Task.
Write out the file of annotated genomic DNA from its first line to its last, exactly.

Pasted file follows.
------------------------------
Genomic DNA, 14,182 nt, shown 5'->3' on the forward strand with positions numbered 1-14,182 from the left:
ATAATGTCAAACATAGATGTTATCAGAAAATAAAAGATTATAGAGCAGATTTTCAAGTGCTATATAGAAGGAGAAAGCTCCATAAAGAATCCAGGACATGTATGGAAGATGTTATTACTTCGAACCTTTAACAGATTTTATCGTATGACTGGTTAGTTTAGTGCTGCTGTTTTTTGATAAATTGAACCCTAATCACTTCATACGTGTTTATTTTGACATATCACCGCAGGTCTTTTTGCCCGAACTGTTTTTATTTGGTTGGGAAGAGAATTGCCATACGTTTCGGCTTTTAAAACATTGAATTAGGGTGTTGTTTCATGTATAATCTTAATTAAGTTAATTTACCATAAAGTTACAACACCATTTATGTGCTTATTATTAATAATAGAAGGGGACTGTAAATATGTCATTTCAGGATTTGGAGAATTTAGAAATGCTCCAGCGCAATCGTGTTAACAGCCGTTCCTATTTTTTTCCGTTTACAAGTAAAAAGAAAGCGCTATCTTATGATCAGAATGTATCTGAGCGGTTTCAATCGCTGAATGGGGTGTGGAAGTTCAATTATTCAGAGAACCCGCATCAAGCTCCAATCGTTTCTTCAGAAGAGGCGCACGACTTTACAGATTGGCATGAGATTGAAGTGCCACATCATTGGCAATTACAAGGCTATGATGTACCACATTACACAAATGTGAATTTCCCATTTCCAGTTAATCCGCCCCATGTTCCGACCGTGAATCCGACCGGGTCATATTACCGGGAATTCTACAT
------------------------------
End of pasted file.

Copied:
Genomic DNA, 14,182 nt, shown 5'->3' on the forward strand with positions numbered 1-14,182 from the left:
ATAATGTCAAACATAGATGTTATCAGAAAATAAAAGATTATAGAGCAGATTTTCAAGTGCTATATAGAAGGAGAAAGCTCCATAAAGAATCCAGGACATGTATGGAAGATGTTATTACTTCGAACCTTTAACAGATTTTATCGTATGACTGGTTAGTTTAGTGCTGCTGTTTTTTGATAAATTGAACCCTAATCACTTCATACGTGTTTATTTTGACATATCACCGCAGGTCTTTTTGCCCGAACTGTTTTTATTTGGTTGGGAAGAGAATTGCCATACGTTTCGGCTTTTAAAACATTGAATTAGGGTGTTGTTTCATGTATAATCTTAATTAAGTTAATTTACCATAAAGTTACAACACCATTTATGTGCTTATTATTAATAATAGAAGGGGACTGTAAATATGTCATTTCAGGATTTGGAGAATTTAGAAATGCTCCAGCGCAATCGTGTTAACAGCCGTTCCTATTTTTTTCCGTTTACAAGTAAAAAGAAAGCGCTATCTTATGATCAGAATGTATCTGAGCGGTTTCAATCGCTGAATGGGGTGTGGAAGTTCAATTATTCAGAGAACCCGCATCAAGCTCCAATCGTTTCTTCAGAAGAGGCGCACGACTTTACAGATTGGCATGAGATTGAAGTGCCACATCATTGGCAATTACAAGGCTATGATGTACCACATTACACAAATGTGAATTTCCCATTTCCAGTTAATCCGCCCCATGTTCCGACCGTGAATCCGACCGGGTCATATTACCGGGAATTCTACAT